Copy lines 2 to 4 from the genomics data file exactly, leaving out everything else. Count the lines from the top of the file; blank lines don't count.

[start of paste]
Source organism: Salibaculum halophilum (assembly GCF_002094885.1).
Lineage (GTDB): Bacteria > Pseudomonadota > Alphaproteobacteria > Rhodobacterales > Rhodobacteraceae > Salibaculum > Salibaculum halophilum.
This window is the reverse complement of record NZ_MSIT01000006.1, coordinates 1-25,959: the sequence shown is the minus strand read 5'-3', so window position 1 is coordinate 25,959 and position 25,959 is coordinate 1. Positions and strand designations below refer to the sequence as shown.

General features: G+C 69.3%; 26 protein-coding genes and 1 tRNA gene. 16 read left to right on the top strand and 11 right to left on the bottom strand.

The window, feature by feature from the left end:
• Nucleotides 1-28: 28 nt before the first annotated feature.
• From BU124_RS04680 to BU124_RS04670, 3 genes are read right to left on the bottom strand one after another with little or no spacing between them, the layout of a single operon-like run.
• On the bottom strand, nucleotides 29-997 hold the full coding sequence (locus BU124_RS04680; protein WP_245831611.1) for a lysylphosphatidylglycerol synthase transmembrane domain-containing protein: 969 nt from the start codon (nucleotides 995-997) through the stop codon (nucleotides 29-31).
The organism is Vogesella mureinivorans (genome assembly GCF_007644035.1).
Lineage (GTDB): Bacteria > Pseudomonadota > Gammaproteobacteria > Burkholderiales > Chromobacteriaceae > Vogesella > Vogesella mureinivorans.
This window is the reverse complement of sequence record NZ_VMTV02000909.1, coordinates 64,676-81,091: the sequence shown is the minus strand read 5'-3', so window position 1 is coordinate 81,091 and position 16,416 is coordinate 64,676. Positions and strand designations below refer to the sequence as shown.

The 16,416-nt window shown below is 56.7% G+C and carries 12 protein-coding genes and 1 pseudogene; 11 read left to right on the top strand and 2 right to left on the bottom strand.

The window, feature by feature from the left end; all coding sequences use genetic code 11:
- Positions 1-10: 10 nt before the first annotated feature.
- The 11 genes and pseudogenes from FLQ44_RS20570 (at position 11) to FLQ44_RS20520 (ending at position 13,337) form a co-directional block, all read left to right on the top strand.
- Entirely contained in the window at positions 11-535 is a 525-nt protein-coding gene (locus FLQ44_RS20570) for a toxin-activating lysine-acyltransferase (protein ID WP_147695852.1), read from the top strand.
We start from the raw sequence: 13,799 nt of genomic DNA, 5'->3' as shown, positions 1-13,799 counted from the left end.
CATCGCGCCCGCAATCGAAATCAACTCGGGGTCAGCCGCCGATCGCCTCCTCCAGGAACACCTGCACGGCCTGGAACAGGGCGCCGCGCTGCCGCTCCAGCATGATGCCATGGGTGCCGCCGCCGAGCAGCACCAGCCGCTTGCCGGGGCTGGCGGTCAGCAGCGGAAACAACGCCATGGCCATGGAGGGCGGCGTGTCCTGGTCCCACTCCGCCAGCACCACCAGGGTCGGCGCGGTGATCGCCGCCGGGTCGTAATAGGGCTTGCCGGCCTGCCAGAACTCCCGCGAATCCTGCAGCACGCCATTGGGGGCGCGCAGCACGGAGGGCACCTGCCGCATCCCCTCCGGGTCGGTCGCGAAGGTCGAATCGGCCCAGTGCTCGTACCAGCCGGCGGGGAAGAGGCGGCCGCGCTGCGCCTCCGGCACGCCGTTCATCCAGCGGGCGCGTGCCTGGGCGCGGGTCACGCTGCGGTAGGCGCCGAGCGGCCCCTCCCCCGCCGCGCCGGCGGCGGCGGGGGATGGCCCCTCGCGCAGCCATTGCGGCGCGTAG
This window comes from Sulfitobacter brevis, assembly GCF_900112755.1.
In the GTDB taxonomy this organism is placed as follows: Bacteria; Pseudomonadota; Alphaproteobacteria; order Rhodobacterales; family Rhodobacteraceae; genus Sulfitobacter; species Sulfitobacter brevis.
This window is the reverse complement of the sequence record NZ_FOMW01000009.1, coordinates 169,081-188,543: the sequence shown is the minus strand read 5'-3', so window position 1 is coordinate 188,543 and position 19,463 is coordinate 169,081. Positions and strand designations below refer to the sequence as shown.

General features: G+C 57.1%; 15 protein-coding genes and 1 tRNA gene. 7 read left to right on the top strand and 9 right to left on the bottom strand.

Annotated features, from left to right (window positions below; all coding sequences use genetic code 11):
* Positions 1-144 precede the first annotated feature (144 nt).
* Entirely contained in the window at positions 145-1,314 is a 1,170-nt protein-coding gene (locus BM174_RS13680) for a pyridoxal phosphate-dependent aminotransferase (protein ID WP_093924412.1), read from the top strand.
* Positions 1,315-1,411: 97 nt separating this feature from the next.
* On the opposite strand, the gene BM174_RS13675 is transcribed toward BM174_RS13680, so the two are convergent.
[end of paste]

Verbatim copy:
Lineage (GTDB): Bacteria > Pseudomonadota > Alphaproteobacteria > Rhodobacterales > Rhodobacteraceae > Salibaculum > Salibaculum halophilum.
This window is the reverse complement of record NZ_MSIT01000006.1, coordinates 1-25,959: the sequence shown is the minus strand read 5'-3', so window position 1 is coordinate 25,959 and position 25,959 is coordinate 1. Positions and strand designations below refer to the sequence as shown.

General features: G+C 69.3%; 26 protein-coding genes and 1 tRNA gene. 16 read left to right on the top strand and 11 right to left on the bottom strand.